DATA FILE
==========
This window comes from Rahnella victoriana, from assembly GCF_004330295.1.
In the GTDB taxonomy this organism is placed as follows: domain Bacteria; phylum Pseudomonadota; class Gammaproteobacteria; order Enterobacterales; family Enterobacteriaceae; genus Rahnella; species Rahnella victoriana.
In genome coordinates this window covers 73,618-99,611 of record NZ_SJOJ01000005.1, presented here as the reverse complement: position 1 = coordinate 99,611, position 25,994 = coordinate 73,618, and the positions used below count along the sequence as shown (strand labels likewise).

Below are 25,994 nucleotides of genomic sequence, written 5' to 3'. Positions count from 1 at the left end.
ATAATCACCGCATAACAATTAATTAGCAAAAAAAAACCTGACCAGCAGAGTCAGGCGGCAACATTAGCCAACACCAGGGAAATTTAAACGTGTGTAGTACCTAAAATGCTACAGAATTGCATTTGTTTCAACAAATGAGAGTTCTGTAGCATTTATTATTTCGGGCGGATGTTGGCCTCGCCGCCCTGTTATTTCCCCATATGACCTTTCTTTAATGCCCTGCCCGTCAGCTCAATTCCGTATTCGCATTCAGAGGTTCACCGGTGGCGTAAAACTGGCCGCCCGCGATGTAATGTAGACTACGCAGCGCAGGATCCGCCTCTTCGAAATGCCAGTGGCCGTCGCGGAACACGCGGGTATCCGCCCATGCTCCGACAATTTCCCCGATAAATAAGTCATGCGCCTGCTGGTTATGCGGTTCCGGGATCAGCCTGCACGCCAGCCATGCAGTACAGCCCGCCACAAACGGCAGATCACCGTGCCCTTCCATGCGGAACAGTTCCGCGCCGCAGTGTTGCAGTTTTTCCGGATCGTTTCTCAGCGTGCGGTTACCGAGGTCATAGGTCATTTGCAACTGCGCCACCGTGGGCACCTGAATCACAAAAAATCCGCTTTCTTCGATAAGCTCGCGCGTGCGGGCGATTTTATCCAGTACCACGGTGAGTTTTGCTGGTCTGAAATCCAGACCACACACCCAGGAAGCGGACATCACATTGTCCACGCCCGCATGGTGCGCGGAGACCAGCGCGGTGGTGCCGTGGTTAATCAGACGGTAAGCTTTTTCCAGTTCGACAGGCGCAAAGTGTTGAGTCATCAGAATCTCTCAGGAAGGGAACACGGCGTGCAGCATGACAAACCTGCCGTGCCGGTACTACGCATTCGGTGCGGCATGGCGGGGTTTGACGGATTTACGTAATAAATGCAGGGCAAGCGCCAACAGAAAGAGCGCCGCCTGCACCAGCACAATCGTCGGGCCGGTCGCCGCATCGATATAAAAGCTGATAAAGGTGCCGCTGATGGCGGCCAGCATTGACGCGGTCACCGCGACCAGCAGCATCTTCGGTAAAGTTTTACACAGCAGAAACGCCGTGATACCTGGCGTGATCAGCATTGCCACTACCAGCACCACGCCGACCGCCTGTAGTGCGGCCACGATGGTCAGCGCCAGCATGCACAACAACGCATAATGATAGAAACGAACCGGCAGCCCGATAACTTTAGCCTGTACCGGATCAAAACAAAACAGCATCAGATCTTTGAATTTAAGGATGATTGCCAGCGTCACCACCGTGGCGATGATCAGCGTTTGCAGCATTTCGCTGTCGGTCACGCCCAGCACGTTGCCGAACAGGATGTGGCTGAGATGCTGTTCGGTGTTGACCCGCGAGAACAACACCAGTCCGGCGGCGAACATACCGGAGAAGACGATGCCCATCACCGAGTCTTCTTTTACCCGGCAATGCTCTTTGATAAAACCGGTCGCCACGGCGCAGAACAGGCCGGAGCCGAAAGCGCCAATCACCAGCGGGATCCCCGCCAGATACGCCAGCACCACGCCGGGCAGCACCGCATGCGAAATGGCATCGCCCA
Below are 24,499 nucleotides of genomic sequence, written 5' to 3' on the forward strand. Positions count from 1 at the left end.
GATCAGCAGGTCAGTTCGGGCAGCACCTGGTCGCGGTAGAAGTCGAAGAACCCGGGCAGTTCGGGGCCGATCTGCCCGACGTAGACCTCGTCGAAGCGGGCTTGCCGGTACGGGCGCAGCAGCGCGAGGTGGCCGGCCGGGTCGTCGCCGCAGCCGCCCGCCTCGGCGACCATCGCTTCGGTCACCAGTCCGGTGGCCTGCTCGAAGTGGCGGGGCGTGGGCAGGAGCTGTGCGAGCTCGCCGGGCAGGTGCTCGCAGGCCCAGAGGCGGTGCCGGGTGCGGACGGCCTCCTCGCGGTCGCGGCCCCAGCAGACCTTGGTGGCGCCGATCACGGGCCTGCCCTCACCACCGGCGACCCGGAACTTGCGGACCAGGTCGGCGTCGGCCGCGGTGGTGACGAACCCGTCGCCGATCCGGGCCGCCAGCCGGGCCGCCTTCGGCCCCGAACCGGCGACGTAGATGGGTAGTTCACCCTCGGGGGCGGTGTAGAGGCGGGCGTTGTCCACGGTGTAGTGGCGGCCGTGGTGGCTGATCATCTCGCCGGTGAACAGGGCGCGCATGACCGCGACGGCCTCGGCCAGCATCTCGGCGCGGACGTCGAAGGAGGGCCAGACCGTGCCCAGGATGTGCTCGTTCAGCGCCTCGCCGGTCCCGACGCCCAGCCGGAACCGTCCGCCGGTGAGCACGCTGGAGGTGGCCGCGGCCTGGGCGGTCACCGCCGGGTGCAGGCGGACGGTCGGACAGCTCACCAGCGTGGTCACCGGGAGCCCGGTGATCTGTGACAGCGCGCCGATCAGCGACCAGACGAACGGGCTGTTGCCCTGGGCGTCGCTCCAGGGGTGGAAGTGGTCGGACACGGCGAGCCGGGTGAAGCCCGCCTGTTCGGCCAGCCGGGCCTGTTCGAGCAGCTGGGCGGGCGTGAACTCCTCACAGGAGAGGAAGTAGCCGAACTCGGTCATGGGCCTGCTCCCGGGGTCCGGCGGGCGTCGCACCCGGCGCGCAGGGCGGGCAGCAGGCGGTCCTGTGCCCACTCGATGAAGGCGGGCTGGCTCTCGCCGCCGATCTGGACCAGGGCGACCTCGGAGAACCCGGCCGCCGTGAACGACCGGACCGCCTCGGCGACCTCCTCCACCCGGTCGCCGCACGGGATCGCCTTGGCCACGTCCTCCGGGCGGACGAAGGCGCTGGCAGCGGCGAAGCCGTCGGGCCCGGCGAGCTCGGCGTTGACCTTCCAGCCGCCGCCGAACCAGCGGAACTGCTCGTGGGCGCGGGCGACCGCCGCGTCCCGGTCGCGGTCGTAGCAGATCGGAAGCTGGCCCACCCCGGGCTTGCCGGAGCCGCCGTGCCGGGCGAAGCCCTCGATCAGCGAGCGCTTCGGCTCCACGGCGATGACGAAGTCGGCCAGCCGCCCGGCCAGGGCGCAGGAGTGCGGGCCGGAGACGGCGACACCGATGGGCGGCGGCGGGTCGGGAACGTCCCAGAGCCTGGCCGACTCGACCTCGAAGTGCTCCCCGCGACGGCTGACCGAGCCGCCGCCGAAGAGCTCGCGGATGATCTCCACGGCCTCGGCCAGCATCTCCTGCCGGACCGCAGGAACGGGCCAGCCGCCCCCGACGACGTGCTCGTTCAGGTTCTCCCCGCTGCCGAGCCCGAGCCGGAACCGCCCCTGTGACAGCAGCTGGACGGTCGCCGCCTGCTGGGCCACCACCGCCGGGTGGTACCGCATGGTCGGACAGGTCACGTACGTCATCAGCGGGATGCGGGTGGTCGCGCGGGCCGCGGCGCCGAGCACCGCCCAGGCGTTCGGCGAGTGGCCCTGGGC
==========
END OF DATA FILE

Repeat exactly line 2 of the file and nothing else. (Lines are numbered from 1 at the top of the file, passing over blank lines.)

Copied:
In the GTDB taxonomy this organism is placed as follows: domain Bacteria; phylum Pseudomonadota; class Gammaproteobacteria; order Enterobacterales; family Enterobacteriaceae; genus Rahnella; species Rahnella victoriana.